How did you respond?
“Comrade Commander,” I replied: “over 95% of the convicts have a temperature of 40 degrees, I could not put them to work, because their lives would be endangered.” At that moment, the Commissar and the Security Operative intervened and started asking me about each of the convicts. At one point, when I was answering all the questions, I addressed the commissar: “Comrade Commissar, do you not see for yourself that the condition of the sick is serious and they are barely standing, leaning on one another? the other so as not to fall”?!
How did he answer you?
At the height of his nerves, he said to me: “Shut up, convict, do not tell us!” “No, Mr. Commissar, I, despite being one of them, am a doctor, and my main task and the ‘Hippocratic oath’ do not allow me to act differently, but only to serve the people.” “We will look at him, we will look at him,” said the Security Operative, pursing his lips and addressing me, saying: “You have many words, you convict!” Then I removed the white T-shirt from my body and handed it to a policeman, telling him: “Tomorrow I am ready to go to work in the galleries of Spaç, together with all my accomplices”.
And then you started working in the gallery?
Yes, definitely, I started working in the gallery, just like the other accomplices working in extracting copper ore with wagons. At this time when I entered the mine, I remember that in a conversation with the brigadier, Zef Nis, one day I asked him where he got his last name, Nis, and he told me: “I do not know doctor, but we are some families in Mirdita with the surname, Nishi ”. “You come from Nis in present-day Yugoslavia,” I told Zefi. Zefi had intervened in the office of Organika, and had placed me in the group of Rexhep Koçi, as his assistant, running away from the process I was working on until that day which was very difficult.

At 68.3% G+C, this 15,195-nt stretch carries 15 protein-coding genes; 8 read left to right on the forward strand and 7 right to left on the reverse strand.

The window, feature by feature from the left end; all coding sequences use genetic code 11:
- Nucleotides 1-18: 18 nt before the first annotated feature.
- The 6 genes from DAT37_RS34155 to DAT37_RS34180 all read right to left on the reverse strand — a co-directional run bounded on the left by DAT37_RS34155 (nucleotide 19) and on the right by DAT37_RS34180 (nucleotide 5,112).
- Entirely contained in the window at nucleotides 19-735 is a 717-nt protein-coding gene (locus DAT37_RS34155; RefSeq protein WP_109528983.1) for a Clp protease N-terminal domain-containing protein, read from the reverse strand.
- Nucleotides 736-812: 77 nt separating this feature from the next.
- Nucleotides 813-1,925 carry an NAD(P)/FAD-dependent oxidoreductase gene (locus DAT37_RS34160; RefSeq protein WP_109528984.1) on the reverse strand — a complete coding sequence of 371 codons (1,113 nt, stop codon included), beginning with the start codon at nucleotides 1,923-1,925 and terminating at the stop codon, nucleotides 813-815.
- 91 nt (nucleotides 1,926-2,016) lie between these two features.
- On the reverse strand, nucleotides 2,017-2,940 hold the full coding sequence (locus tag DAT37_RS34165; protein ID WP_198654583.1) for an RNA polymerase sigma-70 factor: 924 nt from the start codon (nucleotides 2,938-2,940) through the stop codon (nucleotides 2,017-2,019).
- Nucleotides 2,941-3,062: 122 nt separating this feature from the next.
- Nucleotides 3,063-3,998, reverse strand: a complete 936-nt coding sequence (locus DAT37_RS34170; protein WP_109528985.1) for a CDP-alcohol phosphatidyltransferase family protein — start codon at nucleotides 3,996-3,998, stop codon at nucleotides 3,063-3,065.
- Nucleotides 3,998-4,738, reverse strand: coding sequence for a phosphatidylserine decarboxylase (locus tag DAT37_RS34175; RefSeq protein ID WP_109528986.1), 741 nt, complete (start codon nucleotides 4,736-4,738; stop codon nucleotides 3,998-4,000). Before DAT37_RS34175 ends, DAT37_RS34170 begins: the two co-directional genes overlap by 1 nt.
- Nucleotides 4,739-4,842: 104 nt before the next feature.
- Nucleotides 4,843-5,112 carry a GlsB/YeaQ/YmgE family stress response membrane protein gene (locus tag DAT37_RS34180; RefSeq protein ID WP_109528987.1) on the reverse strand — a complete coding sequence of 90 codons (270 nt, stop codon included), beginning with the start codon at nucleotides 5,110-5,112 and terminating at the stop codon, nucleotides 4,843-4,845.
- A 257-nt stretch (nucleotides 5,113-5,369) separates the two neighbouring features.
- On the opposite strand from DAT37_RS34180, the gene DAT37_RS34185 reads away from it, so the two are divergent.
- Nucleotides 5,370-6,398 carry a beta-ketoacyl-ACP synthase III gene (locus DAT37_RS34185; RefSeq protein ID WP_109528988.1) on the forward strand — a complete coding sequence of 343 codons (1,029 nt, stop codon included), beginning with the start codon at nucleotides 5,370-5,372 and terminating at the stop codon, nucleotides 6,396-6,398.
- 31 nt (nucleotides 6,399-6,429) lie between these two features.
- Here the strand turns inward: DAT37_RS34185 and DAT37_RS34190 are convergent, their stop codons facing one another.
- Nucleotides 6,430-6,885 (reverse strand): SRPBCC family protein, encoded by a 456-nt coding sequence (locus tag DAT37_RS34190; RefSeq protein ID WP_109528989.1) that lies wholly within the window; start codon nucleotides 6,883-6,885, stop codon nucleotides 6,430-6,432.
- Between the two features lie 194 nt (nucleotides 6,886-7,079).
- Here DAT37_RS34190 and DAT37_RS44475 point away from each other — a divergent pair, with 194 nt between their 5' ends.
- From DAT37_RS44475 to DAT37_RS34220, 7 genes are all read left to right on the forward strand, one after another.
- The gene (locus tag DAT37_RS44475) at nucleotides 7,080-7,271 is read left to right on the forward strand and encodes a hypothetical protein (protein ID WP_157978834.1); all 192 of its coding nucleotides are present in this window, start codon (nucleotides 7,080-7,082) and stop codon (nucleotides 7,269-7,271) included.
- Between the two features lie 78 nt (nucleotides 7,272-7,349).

Rexhepi, has he been serving his sentence for a long time?
Rexhep Koçi was from Tropoja and when he was arrested and convicted, he left his wife with a young son. The boy named Perlat, who had already grown up, came to the meeting with his mother, from Tropoja. Rexhepi had been serving a prison sentence for 18 years, but he was suffering from kidneys and once, he could not see well. Rexhepi worked hard, only to earn 4-5 days, to be deducted from the penalty and he had to achieve the norm and exceed it to 130%, to earn these days discount. On one of the usual days in prison, I saw Sander Sokoli, whom I knew, that he was from Elbasan.
Did you know Sander Sokoli?
In Elbasan I knew him only as a face, as I had seen him constantly and we had houses opposite each other. Sandri, was married had two daughters. Sander Sokoli was a pilot by profession and had worked in the Military Aviation, but during his career as a pilot, he had vision problems and was fired, appointing him director of the Elbasan Medical Plant. Sandri was the nephew of Sadik Bektesh, and after his arrest, Sandri was also arrested, with all sorts of fabricated accusations and was convicted and brought to serve his sentence in Spaç prison, leaving his two daughters and his wife. Rexhepi, Sandri and I, we ate everything together and sharing the bitter experiences of the investigation period, as well as the injustices that were done to us. I do not remember exactly at the end of 1981 or the beginning of 1982, the convict, Lirim Pëllumbi, a former senior official of the State Security, had come to Spaç, who had a direct influence on my sentence. I received the news from some of his accomplices, who had also been his victims.
Did you face Lirim Pëllumbi in Spaç?
No, I was never given the opportunity, as the Command placed him in an ordinary prison cell, which was the second area. This area did not communicate with the first area we were, political prisoners. These two areas were separated by welded iron rods, so that political prisoners could not communicate with ordinary prisoners. Lirim Pëllumbi was also convicted as a “traitor and enemy of the People and the Party”, and he worked in the galleries of Spaç, with ordinary prisoners.
But after your release from prison, did you have a chance to meet Lirim Pëllumbi?
When I was released from prison, some accomplices told me that Lirim Pëllumbi had passed away, but I was not interested in where, in prison or when he was released from prison. I was disgusted with this man, because of the drama that caused me and many others like me./Memorie.al